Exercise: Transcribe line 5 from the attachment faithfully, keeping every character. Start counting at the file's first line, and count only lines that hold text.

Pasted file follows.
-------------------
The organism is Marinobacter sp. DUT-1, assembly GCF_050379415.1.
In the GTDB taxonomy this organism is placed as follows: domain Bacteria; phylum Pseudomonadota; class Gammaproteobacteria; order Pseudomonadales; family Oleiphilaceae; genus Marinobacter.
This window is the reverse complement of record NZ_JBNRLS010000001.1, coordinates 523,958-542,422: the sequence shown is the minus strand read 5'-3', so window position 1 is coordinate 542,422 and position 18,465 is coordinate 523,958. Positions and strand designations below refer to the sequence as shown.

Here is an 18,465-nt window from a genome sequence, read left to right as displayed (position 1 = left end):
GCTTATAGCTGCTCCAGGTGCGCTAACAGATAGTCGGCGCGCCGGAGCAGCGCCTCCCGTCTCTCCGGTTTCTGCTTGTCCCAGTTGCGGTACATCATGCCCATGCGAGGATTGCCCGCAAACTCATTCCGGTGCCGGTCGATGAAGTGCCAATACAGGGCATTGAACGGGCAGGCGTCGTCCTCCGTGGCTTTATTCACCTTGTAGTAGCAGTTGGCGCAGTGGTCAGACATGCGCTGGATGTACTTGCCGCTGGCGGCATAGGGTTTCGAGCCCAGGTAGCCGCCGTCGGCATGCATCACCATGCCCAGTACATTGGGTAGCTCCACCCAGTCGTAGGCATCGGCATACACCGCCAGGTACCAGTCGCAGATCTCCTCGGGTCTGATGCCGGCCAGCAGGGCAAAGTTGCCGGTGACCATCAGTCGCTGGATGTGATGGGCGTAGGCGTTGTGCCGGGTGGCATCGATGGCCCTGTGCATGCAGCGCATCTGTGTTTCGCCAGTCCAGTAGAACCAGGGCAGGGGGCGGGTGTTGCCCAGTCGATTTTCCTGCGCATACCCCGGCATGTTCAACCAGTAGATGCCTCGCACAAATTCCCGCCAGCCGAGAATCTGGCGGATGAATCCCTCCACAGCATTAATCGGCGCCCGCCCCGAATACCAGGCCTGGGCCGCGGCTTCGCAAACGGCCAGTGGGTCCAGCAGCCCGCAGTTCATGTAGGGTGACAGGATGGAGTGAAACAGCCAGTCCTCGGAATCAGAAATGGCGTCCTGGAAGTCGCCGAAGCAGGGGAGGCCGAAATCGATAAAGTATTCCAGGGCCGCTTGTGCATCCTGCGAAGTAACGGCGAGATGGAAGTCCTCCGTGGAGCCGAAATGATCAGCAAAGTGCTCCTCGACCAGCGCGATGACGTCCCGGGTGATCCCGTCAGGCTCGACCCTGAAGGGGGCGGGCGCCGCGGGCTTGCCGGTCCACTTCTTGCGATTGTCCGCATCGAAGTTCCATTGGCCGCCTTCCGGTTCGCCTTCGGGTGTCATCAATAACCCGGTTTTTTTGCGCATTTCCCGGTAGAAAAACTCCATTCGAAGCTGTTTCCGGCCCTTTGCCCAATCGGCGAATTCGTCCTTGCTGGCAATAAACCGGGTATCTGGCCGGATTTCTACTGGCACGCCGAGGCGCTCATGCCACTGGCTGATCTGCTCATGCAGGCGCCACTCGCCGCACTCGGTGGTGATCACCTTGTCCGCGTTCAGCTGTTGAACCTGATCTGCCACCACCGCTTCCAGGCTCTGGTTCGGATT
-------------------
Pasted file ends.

GCTTATAGCTGCTCCAGGTGCGCTAACAGATAGTCGGCGCGCCGGAGCAGCGCCTCCCGTCTCTCCGGTTTCTGCTTGTCCCAGTTGCGGTACATCATGCCCATGCGAGGATTGCCCGCAAACTCATTCCGGTGCCGGTCGATGAAGTGCCAATACAGGGCATTGAACGGGCAGGCGTCGTCCTCCGTGGCTTTATTCACCTTGTAGTAGCAGTTGGCGCAGTGGTCAGACATGCGCTGGATGTACTTGCCGCTGGCGGCATAGGGTTTCGAGCCCAGGTAGCCGCCGTCGGCATGCATCACCATGCCCAGTACATTGGGTAGCTCCACCCAGTCGTAGGCATCGGCATACACCGCCAGGTACCAGTCGCAGATCTCCTCGGGTCTGATGCCGGCCAGCAGGGCAAAGTTGCCGGTGACCATCAGTCGCTGGATGTGATGGGCGTAGGCGTTGTGCCGGGTGGCATCGATGGCCCTGTGCATGCAGCGCATCTGTGTTTCGCCAGTCCAGTAGAACCAGGGCAGGGGGCGGGTGTTGCCCAGTCGATTTTCCTGCGCATACCCCGGCATGTTCAACCAGTAGATGCCTCGCACAAATTCCCGCCAGCCGAGAATCTGGCGGATGAATCCCTCCACAGCATTAATCGGCGCCCGCCCCGAATACCAGGCCTGGGCCGCGGCTTCGCAAACGGCCAGTGGGTCCAGCAGCCCGCAGTTCATGTAGGGTGACAGGATGGAGTGAAACAGCCAGTCCTCGGAATCAGAAATGGCGTCCTGGAAGTCGCCGAAGCAGGGGAGGCCGAAATCGATAAAGTATTCCAGGGCCGCTTGTGCATCCTGCGAAGTAACGGCGAGATGGAAGTCCTCCGTGGAGCCGAAATGATCAGCAAAGTGCTCCTCGACCAGCGCGATGACGTCCCGGGTGATCCCGTCAGGCTCGACCCTGAAGGGGGCGGGCGCCGCGGGCTTGCCGGTCCACTTCTTGCGATTGTCCGCATCGAAGTTCCATTGGCCGCCTTCCGGTTCGCCTTCGGGTGTCATCAATAACCCGGTTTTTTTGCGCATTTCCCGGTAGAAAAACTCCATTCGAAGCTGTTTCCGGCCCTTTGCCCAATCGGCGAATTCGTCCTTGCTGGCAATAAACCGGGTATCTGGCCGGATTTCTACTGGCACGCCGAGGCGCTCATGCCACTGGCTGATCTGCTCATGCAGGCGCCACTCGCCGCACTCGGTGGTGATCACCTTGTCCGCGTTCAGCTGTTGAACCTGATCTGCCACCACCGCTTCCAGGCTCTGGTTCGGATT